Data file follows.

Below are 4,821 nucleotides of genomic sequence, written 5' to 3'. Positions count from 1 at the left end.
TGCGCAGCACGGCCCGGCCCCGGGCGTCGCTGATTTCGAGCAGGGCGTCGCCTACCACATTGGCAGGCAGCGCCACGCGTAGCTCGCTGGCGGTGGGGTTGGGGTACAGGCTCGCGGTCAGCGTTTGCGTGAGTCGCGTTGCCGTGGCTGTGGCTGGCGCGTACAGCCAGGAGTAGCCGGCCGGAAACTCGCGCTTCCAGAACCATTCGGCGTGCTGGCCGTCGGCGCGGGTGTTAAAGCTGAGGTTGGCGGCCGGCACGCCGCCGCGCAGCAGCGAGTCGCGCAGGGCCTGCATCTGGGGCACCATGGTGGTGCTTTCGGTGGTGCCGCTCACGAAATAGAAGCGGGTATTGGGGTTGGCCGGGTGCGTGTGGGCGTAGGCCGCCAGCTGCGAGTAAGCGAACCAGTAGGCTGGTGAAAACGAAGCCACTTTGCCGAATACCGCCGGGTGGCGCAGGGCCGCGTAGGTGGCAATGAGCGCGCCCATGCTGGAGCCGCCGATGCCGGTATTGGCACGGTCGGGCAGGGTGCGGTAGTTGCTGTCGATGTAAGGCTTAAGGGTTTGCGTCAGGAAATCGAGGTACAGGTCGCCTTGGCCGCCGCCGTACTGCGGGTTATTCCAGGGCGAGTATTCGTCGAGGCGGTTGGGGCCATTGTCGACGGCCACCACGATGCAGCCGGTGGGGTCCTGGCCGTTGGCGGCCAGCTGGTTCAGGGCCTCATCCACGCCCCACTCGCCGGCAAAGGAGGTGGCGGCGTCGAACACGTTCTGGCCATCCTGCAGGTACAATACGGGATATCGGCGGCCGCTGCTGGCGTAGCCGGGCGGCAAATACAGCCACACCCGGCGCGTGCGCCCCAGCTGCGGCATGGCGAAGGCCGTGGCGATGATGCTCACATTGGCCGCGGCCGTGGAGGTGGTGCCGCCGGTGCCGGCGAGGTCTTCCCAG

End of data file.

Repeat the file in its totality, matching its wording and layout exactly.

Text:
Below are 4,821 nucleotides of genomic sequence, written 5' to 3'. Positions count from 1 at the left end.
TGCGCAGCACGGCCCGGCCCCGGGCGTCGCTGATTTCGAGCAGGGCGTCGCCTACCACATTGGCAGGCAGCGCCACGCGTAGCTCGCTGGCGGTGGGGTTGGGGTACAGGCTCGCGGTCAGCGTTTGCGTGAGTCGCGTTGCCGTGGCTGTGGCTGGCGCGTACAGCCAGGAGTAGCCGGCCGGAAACTCGCGCTTCCAGAACCATTCGGCGTGCTGGCCGTCGGCGCGGGTGTTAAAGCTGAGGTTGGCGGCCGGCACGCCGCCGCGCAGCAGCGAGTCGCGCAGGGCCTGCATCTGGGGCACCATGGTGGTGCTTTCGGTGGTGCCGCTCACGAAATAGAAGCGGGTATTGGGGTTGGCCGGGTGCGTGTGGGCGTAGGCCGCCAGCTGCGAGTAAGCGAACCAGTAGGCTGGTGAAAACGAAGCCACTTTGCCGAATACCGCCGGGTGGCGCAGGGCCGCGTAGGTGGCAATGAGCGCGCCCATGCTGGAGCCGCCGATGCCGGTATTGGCACGGTCGGGCAGGGTGCGGTAGTTGCTGTCGATGTAAGGCTTAAGGGTTTGCGTCAGGAAATCGAGGTACAGGTCGCCTTGGCCGCCGCCGTACTGCGGGTTATTCCAGGGCGAGTATTCGTCGAGGCGGTTGGGGCCATTGTCGACGGCCACCACGATGCAGCCGGTGGGGTCCTGGCCGTTGGCGGCCAGCTGGTTCAGGGCCTCATCCACGCCCCACTCGCCGGCAAAGGAGGTGGCGGCGTCGAACACGTTCTGGCCATCCTGCAGGTACAATACGGGATATCGGCGGCCGCTGCTGGCGTAGCCGGGCGGCAAATACAGCCACACCCGGCGCGTGCGCCCCAGCTGCGGCATGGCGAAGGCCGTGGCGATGATGCTCACATTGGCCGCGGCCGTGGAGGTGGTGCCGCCGGTGCCGGCGAGGTCTTCCCAG